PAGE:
David Cronenberg’s “Crimes of the Future” Trailer Is Unsurprisingly Weird

David Cronenberg hasn't directed a movie in nearly a decade. For his latest, he's going back to his roots, taking a title and themes from his past.

Crimes of the Future - not to be confused with Cronenberg's 1970 film of the same name - is all about body horror, the Canadian director's specialty. Viggo Mortensen reunites with the filmmaker, having last worked with him on A Dangerous Method. He plays Saul Tensler, a performance artist who uses his body for extreme entertainment. Lea Seydoux co-stars as his partner, who performs surgery on him as part of their act. Kristen Stewart is the investigator on the trail, hoping to bust their illegal act. The film had a long journey to the screen, with Nicolas Cage and Ralph Fiennes attached during the early stages in the mid-2000s. Cronenberg has made five movies since abandoning the project. Now he's returned with a pretty gross trailer, and I expected nothing less.

Crimes of the Future will premiere in competition at this year's Cannes Film Festival. A limited release will follow in the U.S. beginning June 3.


About Kip Mooney

Kip Mooney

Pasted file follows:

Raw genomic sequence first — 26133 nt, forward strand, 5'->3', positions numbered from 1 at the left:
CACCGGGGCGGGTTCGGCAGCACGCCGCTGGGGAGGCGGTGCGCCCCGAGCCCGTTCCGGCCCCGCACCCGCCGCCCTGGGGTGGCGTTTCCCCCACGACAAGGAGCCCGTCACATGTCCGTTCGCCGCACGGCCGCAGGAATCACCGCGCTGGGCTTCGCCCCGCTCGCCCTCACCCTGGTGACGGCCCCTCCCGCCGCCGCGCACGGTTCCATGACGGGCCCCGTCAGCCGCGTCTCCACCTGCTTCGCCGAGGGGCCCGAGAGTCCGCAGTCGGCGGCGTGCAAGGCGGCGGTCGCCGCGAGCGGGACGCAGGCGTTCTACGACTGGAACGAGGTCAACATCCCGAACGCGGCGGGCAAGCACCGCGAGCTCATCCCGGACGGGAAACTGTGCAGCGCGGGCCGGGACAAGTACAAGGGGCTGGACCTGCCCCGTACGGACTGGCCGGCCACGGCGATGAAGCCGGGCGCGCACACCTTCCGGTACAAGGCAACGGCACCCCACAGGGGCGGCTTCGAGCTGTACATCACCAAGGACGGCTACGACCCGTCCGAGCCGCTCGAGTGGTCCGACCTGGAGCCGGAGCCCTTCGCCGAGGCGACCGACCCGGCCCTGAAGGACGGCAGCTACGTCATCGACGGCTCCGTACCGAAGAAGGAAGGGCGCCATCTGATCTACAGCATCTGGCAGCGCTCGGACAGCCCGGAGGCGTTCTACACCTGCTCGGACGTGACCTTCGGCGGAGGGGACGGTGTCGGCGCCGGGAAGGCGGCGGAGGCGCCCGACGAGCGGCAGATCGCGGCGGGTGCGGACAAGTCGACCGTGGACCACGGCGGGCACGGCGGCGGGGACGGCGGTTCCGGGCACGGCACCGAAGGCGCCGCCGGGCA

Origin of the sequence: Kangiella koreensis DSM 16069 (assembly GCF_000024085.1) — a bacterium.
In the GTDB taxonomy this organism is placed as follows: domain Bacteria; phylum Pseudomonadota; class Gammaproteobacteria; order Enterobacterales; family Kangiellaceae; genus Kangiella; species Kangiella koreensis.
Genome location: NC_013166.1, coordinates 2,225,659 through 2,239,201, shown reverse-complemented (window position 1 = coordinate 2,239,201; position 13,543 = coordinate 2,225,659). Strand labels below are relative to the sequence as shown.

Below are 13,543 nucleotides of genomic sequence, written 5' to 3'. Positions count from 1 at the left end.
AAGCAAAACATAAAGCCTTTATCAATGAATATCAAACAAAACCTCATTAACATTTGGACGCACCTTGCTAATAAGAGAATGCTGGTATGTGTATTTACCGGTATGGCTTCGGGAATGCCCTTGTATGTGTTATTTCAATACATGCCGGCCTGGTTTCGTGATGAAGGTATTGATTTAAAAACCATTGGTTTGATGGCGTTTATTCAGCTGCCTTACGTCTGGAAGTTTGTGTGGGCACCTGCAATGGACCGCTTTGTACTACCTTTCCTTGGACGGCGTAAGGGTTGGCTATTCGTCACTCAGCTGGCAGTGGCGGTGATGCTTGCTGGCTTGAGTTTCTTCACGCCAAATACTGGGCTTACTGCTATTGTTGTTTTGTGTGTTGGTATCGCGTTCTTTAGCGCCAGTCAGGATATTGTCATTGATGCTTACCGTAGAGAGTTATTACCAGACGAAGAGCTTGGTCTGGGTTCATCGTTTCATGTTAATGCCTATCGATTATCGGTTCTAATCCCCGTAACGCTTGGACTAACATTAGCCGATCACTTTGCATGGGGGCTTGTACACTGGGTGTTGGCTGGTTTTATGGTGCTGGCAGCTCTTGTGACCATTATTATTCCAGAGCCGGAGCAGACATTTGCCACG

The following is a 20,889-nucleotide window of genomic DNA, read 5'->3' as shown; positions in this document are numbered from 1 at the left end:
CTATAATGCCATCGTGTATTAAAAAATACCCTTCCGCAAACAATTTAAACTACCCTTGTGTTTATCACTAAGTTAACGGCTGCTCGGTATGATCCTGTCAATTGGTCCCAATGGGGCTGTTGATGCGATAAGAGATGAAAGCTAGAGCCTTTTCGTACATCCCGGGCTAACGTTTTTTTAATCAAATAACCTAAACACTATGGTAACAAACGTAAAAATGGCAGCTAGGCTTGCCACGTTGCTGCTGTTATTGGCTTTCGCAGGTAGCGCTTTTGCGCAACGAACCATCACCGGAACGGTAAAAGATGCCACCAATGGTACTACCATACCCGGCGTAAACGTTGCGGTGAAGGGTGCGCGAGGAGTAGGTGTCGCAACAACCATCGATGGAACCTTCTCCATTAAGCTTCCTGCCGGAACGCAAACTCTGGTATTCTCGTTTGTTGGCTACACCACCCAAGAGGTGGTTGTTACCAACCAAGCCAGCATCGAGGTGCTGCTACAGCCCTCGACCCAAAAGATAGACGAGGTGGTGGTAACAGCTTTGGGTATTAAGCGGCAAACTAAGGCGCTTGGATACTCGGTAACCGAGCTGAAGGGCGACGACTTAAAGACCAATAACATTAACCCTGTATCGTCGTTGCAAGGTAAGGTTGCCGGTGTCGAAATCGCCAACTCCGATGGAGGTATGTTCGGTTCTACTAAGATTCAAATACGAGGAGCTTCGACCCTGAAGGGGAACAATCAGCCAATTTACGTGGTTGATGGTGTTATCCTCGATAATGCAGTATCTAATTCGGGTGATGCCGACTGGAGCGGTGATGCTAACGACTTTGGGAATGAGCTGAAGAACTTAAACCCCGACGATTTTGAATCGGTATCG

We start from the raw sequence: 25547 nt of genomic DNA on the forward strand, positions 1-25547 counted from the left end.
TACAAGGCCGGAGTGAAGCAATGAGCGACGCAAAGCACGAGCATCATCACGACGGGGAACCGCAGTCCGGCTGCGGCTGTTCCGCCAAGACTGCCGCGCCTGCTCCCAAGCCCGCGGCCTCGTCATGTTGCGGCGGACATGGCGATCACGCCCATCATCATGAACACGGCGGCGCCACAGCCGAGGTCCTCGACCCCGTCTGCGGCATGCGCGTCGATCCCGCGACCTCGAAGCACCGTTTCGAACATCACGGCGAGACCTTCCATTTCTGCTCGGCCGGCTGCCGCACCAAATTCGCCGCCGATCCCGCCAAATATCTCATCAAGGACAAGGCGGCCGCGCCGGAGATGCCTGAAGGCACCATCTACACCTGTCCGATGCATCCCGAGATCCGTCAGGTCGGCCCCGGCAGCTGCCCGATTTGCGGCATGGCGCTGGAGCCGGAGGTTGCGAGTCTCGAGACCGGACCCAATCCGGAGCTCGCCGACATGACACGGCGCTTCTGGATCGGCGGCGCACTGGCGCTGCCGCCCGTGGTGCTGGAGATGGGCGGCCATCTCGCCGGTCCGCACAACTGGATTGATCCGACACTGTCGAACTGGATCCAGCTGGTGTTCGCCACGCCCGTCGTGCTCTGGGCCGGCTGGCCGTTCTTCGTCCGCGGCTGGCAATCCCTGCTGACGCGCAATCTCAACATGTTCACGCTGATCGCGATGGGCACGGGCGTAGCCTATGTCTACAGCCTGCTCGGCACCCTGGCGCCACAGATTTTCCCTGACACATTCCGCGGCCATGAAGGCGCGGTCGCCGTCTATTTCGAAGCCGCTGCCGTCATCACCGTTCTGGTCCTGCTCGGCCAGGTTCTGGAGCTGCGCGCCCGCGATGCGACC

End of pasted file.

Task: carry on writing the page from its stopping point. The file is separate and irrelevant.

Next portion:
Like many film critics born during and after the 1980s, my hero is Roger Ebert. The man was already the best critic in the nation when he won the Pulitzer in 1975, but his indomitable spirit during and after his recent battle with cancer keeps me coming back to read not only his reviews but his insightful commentary on the everyday. But enough about a guy you know a lot about. I knew I was going to be a film critic—some would say a snob—in middle school, when I had to voraciously defend my position that The Royal Tenenbaums was only a million times better than Adam Sandler’s remake of Mr. Deeds. From then on, I would seek out Wes Anderson’s films and avoid Sandler’s like the plague. Still, I like to think of myself as a populist, and I’ll be just as likely to see the next superhero movie as the next Sundance sensation. The thing I most deplore in a movie is laziness. I’d much rather see movies with big ambitions try and fail than movies with no ambitions succeed at simply existing. I’m also a big advocate of fun-bad movies like The Room and most of Nicolas Cage’s work. In the past, I’ve written for The Dallas Morning News and the North Texas Daily, which I edited for a semester. I also contributed to Dallas-based Pegasus News, which in the circle of life, is now part of The Dallas Morning News, where I got my big break in 2007. Eventually, I’d love to write and talk about film full-time, but until that’s a viable career option, I work as an auditor for Wells Fargo. I hope to one day meet my hero, go to the Toronto International Film Festival, and compete on Jeopardy. Until then, I’m excited to share my love of film with you.